Wishlist and Fundraising

Gift cards and fundraising were not types of support that I needed for this situation, so I used the Page Settings options to turn them off. The flexibility of displaying these options made me feel comfortable sharing my InKind Page with friends to ask for support. They could see by the options on the page that I just wanted accountability, so their support could be channeled where it was most useful.


Through the InKind Page Updates I have been able to notify everyone how the journey is progressing. The Updates can be seen by everyone who signed up to help, everyone who followed the page, and anyone who visits the page in the future.

Healing, eating, medicating, hydrating, supported.

Person in bed with a beverage in a mug on a coaster and holding a laptop computer in their lap.I know myself. And thanks to taking a moment to consider what I might need help with before going into a challenging situation, and thanks to being proactive enough to share those needs with some willing helpers, I actually spent that crucial first week post-surgery thriving. The old me would have quickly fallen behind on medicating and hydrating. I would have wallowed in the discomfort and not felt motivated to do much about it.

Thanks to the support of my wonderful friends keeping me accountable. And thanks to the accountability built into my InKind Page that efficiently organized and reminded my supporters when it was time to check in.

Yes you can do it yourself, but this is proof people want to help.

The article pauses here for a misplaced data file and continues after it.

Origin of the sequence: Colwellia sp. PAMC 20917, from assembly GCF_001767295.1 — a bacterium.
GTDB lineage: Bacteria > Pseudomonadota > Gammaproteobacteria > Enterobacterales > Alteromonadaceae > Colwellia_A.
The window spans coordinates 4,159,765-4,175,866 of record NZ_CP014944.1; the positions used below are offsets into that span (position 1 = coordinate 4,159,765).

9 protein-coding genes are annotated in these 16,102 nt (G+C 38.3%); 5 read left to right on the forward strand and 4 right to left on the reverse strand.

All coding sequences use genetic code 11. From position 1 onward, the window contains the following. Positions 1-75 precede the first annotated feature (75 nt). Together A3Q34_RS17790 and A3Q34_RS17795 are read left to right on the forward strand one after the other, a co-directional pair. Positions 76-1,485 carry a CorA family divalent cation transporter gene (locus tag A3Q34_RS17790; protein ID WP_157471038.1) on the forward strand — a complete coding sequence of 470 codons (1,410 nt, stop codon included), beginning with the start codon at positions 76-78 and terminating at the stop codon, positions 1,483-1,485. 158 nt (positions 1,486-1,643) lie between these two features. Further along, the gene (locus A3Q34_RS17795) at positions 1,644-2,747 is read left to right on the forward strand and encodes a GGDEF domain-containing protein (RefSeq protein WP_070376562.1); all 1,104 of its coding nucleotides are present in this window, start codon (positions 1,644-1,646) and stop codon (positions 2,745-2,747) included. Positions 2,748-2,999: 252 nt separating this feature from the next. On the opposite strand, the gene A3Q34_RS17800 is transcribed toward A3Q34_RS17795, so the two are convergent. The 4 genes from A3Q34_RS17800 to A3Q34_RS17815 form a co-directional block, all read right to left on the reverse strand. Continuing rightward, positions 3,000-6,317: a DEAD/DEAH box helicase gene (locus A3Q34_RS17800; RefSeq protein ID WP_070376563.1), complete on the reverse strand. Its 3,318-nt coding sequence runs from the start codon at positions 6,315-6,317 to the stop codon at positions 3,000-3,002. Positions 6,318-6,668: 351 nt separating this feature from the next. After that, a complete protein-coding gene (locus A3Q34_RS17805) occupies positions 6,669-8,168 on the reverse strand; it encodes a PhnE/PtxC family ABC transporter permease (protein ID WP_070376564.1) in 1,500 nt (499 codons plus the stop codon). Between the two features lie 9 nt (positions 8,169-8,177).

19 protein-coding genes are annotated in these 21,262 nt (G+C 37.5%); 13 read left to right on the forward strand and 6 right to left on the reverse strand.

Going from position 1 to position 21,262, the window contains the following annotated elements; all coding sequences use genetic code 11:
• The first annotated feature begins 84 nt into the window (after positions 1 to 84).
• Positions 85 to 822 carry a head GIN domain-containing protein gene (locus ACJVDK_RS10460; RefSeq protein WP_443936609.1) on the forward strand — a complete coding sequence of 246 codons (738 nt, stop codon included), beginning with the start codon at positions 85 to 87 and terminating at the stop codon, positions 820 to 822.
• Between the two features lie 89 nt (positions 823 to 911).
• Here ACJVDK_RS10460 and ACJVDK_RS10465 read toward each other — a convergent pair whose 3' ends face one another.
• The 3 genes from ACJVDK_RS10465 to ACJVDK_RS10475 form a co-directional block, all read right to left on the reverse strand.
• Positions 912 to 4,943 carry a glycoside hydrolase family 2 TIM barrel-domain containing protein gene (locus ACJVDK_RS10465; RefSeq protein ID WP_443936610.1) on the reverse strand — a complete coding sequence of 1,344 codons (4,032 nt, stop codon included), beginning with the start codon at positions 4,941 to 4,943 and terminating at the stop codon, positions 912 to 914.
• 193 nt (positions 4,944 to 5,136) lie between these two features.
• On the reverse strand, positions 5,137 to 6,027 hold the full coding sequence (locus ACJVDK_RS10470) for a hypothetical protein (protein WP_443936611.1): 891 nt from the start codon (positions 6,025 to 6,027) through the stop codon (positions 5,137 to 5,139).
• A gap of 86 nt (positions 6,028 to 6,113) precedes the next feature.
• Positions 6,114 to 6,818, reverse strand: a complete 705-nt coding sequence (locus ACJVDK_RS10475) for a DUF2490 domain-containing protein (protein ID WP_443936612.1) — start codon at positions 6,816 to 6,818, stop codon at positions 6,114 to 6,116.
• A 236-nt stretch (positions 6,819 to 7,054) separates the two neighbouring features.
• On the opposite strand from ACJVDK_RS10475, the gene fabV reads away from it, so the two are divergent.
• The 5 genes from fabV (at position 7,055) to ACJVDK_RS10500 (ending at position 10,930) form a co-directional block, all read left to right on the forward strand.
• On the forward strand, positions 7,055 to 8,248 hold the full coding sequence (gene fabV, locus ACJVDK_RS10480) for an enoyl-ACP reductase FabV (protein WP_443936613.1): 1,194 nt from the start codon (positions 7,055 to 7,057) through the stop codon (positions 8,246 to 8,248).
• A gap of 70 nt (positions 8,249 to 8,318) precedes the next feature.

Taking care of a person is a full time job. Sending a text or making a facetime call is a relatively easy thing to set aside some time for. Breaking down your support into manageable bits makes it easy for friends and family to make a big difference without an excessive amount of effort.

Create an InKind Page. It’s free, it’s here to help.

My InKind Page really made a surprising boost to my recovery effort. I should know better; we see it happen every day here at Give InKind, communities uplifting each other. But I finally took a dose of my own medicine and set up a page for my needs, and it really is as heartwarming as they say.

Also, no one shamed or ridiculed me for asking for support. Some even thanked me for sharing the opportunity for them to help. Others appreciated the example of preparing for success and will do so for themselves in the future.

You’ve got nothing to lose, and Give InKind is here to help the helpers.

If you’re interesting in getting started, here’s a guide to How to create a Give InKind Page for a Post-Surgical Patient

Give InKind does not provide medical advice, diagnosis, or treatment. We have an affiliate relationship with many of the advertisers on our site, and may receive a commission from any products purchased from links in this article. See Terms & Conditions.